How I got into science
I was "that kid" that was super into watching "Bill Nye the Science Guy" when there was a substitute teacher--not just because it involved not doing schoolwork, but because I really liked learning about SCIENCE! My particular interest in biology was cultivated when I took Mrs. Thorvaldsen's biology class in 8th grade. I was ridiculously into the labs and I was also "that kid" that was eager to use the microscope to look at tissue samples while the other kids were squeamish in a corner. Mrs. Thorvaldsen was thoroughly impressed with all of my coursework and she encouraged me to keep pursuing my love of science. I always had that innate curiosity about how life around us works. I loved asking questions (and I still do!).
When I was a rising senior in high school, I took on an internship under the guidance of Dr. Christopher Del Negro in the Systems Neuroscience Lab at William & Mary. The lab examines the neural underpinnings of breathing behavior. This was my first experience in a collegiate lab that was dedicated to research. I was paired to work in tandem with a graduate student, but my tasks were simple while I also had the opportunity to observe their work. Although the internship lasted for a summer, it put my ideas for my career in perspective. Beforehand, I was considering pursuing medicine, but I started to like the idea of research more. So when I decided to matriculate to William & Mary as an undergraduate, I did not hesitate to contact Dr. Del Negro about continuing my work in the lab. He was more than excited to take me back on as a student. Over the subsequent four years, I developed many crucial skills to be a more mature neuroscientist while maintaining lasting friendships with my colleagues. I'll always thank Dr. Del Negro for his persistence and guidance. If it wasn't for him, I wouldn't be where I am today.
Now at BU, I'm more than thrilled to take on my dissertation research. I've always had an interest in studying cellular and molecular mechanisms of memory. Different neuropsychiatric and neurodegenerative diseases all have intersections in memory dysfunction. Our memories tell our stories. They comprise our essence, shape our personality and experiences, make us feel emotions, and allow us to recognize our loved ones. I understand that we may be a ways away from a total cure to something like AD, but it is equally important to understand the basic science surrounding memory dysfunction. This is one of my biggest goals while I'm here at BU.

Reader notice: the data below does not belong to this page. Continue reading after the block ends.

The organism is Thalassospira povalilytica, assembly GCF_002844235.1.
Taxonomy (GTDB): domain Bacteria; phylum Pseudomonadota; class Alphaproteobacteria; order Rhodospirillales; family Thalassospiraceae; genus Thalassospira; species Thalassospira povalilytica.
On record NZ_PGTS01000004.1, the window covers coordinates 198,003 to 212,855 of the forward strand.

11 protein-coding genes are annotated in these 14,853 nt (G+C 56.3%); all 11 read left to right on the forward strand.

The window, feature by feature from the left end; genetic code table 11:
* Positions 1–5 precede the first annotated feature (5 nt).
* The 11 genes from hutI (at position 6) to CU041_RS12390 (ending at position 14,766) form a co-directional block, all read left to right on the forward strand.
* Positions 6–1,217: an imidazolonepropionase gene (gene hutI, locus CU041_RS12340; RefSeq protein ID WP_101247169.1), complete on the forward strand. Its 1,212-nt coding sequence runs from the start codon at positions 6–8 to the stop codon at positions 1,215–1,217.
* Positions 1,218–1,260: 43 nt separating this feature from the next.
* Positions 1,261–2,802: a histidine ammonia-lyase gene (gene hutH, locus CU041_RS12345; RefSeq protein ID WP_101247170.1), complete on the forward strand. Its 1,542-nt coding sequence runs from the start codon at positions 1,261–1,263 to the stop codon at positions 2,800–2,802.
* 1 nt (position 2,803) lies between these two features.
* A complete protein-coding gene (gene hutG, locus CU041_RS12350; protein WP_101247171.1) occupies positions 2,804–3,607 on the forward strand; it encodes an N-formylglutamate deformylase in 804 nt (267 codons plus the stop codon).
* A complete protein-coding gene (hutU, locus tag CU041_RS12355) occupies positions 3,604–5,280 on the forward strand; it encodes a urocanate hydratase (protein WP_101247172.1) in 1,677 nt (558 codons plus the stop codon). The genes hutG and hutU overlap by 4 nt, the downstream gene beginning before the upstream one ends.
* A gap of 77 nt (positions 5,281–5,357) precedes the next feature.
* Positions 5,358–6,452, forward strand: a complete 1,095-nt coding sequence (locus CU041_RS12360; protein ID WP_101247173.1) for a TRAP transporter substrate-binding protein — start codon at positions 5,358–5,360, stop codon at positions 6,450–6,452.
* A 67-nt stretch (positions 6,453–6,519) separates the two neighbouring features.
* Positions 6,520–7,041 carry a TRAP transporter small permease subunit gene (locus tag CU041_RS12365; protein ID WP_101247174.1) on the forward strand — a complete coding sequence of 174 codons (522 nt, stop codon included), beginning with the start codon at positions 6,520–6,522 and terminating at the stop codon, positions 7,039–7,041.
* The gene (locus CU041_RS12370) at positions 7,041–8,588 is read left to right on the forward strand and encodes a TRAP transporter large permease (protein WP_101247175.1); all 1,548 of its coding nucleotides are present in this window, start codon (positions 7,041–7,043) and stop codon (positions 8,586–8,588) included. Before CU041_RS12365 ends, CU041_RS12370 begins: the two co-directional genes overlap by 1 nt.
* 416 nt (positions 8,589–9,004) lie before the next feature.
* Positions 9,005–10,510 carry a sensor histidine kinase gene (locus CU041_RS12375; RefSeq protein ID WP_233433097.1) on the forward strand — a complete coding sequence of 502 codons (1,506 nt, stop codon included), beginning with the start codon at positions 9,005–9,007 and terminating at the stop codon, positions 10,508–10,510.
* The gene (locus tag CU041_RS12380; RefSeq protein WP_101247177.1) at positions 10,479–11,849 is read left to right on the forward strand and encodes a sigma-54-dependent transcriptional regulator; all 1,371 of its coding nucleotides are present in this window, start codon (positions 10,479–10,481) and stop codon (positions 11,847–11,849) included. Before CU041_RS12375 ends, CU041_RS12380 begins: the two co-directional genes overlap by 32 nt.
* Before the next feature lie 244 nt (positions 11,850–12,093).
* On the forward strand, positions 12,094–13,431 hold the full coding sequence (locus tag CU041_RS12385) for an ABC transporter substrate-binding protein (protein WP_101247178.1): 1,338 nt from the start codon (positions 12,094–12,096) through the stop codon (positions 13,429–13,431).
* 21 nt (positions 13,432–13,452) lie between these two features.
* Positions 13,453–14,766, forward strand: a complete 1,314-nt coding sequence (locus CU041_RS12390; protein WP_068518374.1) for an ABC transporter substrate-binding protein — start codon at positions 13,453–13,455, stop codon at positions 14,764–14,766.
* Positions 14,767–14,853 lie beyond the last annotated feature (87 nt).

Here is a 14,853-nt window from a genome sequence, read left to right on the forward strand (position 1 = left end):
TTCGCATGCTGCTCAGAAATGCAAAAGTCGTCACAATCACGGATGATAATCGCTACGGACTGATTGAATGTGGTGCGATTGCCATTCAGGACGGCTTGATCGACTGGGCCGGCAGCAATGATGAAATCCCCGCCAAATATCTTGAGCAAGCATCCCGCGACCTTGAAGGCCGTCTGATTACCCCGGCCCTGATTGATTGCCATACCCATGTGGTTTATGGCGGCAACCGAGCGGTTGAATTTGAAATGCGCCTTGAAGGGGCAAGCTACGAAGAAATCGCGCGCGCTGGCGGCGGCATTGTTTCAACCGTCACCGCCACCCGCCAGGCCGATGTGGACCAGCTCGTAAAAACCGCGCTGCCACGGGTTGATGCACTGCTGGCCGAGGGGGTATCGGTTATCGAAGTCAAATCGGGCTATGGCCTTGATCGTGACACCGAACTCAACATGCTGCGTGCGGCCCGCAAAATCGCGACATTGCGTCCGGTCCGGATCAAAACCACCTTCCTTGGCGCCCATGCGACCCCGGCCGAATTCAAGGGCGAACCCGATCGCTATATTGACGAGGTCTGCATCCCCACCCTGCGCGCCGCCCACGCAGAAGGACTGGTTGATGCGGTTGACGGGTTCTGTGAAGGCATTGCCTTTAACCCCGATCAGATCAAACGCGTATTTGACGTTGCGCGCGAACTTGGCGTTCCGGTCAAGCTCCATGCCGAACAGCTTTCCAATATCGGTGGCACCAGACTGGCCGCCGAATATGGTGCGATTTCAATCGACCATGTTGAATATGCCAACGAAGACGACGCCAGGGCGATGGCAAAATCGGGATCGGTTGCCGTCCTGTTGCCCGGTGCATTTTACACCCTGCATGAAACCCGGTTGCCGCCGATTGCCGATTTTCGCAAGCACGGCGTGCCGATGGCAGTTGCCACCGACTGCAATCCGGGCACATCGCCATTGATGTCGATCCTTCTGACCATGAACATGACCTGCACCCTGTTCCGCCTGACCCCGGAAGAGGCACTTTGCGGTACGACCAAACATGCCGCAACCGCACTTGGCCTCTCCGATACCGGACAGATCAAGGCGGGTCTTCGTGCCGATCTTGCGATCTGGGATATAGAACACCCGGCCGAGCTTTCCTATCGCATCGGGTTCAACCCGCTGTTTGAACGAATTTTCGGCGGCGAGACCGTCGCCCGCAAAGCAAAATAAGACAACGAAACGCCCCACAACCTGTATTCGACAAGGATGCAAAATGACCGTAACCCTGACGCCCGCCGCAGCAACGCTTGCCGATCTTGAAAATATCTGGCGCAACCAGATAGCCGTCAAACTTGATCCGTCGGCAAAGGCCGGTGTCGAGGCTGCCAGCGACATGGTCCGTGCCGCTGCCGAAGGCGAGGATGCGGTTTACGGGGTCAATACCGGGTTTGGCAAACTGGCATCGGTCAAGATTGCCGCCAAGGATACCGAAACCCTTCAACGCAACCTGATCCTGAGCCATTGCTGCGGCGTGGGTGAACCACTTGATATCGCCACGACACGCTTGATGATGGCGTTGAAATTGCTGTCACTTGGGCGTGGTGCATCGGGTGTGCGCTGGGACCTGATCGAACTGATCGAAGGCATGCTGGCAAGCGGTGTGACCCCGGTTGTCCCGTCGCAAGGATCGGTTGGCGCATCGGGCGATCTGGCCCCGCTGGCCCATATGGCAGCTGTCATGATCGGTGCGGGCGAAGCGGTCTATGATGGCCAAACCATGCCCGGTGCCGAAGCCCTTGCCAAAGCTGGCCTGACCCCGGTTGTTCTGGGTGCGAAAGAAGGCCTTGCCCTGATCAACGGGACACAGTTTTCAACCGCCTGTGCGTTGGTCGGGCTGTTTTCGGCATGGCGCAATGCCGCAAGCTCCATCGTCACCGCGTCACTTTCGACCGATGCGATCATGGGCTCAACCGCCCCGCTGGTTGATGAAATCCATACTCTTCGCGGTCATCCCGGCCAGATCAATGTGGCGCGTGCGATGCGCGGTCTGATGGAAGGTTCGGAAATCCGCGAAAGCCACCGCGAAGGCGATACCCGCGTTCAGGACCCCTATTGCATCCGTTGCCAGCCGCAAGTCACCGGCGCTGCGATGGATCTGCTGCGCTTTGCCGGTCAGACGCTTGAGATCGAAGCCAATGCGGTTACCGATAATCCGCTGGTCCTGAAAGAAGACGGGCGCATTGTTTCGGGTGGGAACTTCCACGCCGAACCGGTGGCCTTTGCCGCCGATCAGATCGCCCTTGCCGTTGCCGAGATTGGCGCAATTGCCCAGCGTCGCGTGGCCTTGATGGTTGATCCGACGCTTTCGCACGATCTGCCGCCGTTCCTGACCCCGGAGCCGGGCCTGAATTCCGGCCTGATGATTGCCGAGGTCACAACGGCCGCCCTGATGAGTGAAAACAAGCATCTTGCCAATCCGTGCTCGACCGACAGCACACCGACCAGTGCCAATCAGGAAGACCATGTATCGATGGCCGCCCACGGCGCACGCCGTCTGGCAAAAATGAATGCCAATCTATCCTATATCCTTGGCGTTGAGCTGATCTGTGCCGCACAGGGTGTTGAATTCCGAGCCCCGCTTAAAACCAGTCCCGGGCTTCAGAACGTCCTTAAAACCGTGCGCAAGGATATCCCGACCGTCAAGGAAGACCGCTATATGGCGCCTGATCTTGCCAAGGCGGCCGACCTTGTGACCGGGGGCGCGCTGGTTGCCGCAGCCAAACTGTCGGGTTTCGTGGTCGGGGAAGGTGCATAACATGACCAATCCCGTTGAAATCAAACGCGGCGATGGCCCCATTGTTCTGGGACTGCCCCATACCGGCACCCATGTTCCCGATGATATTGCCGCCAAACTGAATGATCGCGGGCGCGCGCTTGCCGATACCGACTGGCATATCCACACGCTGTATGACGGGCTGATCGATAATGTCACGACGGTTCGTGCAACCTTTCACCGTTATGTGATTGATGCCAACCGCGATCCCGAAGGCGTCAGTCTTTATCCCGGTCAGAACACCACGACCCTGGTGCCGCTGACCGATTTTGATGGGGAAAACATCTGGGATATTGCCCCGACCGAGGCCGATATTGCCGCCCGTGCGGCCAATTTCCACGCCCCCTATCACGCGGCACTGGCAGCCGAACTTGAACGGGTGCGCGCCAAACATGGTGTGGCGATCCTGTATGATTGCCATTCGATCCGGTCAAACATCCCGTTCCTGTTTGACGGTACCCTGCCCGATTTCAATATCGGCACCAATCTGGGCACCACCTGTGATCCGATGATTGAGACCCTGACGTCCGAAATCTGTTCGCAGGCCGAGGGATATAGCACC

I was born and raised out on Long Island (but I keep it hush hush when talking about sports) and moved to Williamsburg, VA when I was 13. I absolutely hated the idea of uprooting my life and experiencing so much change. Jokes on me, I’ve met some of my closest friends and was so excited to move back up north. I now embrace change, as scary as some of it may be.
Outside of the lab, you can probably find me either at the gym (shoutout to Spike Train, the IM volleyball team!), a cafe, or biking around Boston. I think Boston is such a fun place to be as a young scientist--there’s always something to do! I enjoy attending concerts at any of the local venues and looking through art exhibits at the museums.
While at William & Mary, I performed a series of whole-cell patch clamp experiments to understand some of the molecular mechanisms surrounding breathing behavior. Now, at Boston University, I’m taking an in vivo approach to examine how one ensemble of cells within the dentate gyrus encoding a fear memory can alter downstream neural activity to flexibly generate different behavioral phenotypes.
Honestly can’t pick just one, I’m a self-proclaimed bibliophile
Anything 90's Disney
Avatar, The Legend of Korra; Game of Thrones (Seasons 1-6)
Sushi, Buffalo wings, Mozz sticks
Matcha Lattes, Lemonade, Guinness
Spontaneous Target Adventures
Coffee, friend or foe:
One thing I’m sorry I’m not sorry about
I freaking LOVE corgis.
What I look for in a scientist
I really appreciate the candid nature of scientists that speak their truth whether it’s about science, work, or life. Impostor syndrome is very pervasive in academia, and people don’t often talk about the bad that comes with the good. Science is mostly messy, which is why transparency is also important. I firmly believe that if we put our egos aside, science can be a lot more efficient.